Jean | Delightful Repast said...

Thanks, Angie! I don't know how shortening stays on the market.

ZipZip said...

Mmm, my favorite cookie ever. Still use my grandmother's recipe: with cream of tartar. Glad to see you highlighting these!

By the way, if you're short on sugar, you can mix in some brown sugar. It results in a different cookie, but a tasty one.

Very best,

Natalie

Jean | Delightful Repast said...

Natalie, thank you! The brown sugar version *does* sound good, different but good!

Richard Sheppard said...

I LOVE Snickerdoodles but I've never made them before. As soon as I get UNbusy, I'm going to dive into a batch of these.

Jean | Delightful Repast said...

Oh good! Do let me know how they turn out for you, Richard!

Anne|Craving Something Healthy said...

I've never made snickerdoodles for some reason, and I love them! Good advice about the shortening - it should only be used to grease the grill :)

Jean | Delightful Repast said...

Yes, Anne! Greasing the grill is exactly the only thing I'd ever use it for! :D

Christine said...

The hands-down favorite cookie in our house! All of my kids help make them. It is actually one of the few recipes I have on my blog, and it is almost exactly like yours. Butter and cream of tartar all the way!

Thomas "Sully" Sullivan said...

Admit it, you expect me to jump all over this one, don’tcha? Cookies…cookie monster Sully – it’s a fit. Well…no, actually. It’s not a fit. I hang my head in shame, but truth be told, I’ve never had a snickerdoodle. Oh, sure, someone might have snuck a few crumbs of one into a pile of asparagus and cauliflower I was scarfing down at Cub Scout camp (you know how I love my veggies!). But I’ve never knowingly eaten a snickerdoodle. “Crunchy on the outside, cakey on the inside”…hmmmm. Nope. Can’t empathize. Might be okay. But it looks too much like a biscuit to me to produce a Pavlov’s-dog response. Dry. Too UNsweet, and the tang might be mediciney. But I promise, next time I go to Cub Scout camp, I’ll push the asparagus aside and nibble a snickerdoodle.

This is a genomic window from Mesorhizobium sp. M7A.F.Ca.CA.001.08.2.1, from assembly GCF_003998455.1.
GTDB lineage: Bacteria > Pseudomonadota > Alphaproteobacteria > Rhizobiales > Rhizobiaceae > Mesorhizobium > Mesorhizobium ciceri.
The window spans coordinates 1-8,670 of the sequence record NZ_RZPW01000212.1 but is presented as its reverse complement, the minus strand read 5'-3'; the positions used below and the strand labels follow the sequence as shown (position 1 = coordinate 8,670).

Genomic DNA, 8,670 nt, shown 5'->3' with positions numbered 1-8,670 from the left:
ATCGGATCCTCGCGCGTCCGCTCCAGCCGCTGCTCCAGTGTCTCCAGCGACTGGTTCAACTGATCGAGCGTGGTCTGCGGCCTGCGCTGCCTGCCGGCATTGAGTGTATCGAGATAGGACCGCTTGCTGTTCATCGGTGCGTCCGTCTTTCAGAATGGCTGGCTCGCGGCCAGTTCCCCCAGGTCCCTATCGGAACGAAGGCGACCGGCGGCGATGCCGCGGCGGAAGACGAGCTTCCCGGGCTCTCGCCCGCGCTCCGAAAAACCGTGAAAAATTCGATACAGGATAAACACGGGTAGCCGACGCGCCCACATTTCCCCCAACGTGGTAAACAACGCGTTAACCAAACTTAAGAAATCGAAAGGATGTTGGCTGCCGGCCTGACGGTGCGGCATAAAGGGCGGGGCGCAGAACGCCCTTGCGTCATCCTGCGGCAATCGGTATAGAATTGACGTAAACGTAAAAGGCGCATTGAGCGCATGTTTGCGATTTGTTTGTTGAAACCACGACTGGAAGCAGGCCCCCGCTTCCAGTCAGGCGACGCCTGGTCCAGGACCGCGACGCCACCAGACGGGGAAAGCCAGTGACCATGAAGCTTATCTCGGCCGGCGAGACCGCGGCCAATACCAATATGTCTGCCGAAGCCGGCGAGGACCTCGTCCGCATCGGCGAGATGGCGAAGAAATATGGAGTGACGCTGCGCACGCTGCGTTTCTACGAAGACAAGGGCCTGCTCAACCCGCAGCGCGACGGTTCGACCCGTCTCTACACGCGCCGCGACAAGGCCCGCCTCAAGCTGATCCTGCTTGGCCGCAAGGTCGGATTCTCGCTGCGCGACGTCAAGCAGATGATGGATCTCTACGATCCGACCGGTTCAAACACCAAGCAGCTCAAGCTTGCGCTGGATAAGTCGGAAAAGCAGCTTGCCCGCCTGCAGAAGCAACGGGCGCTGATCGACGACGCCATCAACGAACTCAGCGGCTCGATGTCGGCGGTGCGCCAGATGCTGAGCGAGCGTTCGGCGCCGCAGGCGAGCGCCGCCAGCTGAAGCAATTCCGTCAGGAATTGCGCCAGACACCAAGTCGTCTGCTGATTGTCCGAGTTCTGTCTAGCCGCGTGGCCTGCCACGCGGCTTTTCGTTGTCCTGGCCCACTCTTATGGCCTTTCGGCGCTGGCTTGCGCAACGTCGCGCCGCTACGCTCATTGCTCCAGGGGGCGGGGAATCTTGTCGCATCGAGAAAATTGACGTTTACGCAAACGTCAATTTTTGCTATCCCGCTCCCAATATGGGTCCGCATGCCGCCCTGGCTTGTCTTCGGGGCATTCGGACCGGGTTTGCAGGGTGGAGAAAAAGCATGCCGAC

Joanne Wilson said...

They look & sound delicious, I must give them a go one day.

Jean | Delightful Repast said...

Christine, wow! The "hands-down favorite" -- in such a large family? Would've thought a cookie with chocolate (though I don't care much for chocolate myself) would be the one! Cool!

Jean | Delightful Repast said...

No, Sully, not dry, not mediciney! But, only in your case, I would suggest you throw in a handful of chocolate chips and maybe slather on a sugary and/or chocolatey glaze.

Jean | Delightful Repast said...

Thanks, Joanne. I hope you will give them a go soon!

kelly forbes said...

Yum! Love those snickerdoodles!

Jean | Delightful Repast said...

Thanks, Kelly!

Sippity Sup said...

Of course these cookies are delicious but it's the name that is so delightful. GREG

Jean | Delightful Repast said...

Greg, it is a delightful name, isn't it? Almost as much so as "Fat Rascals!" (I posted those quite some time ago - a Yorkshire thing.)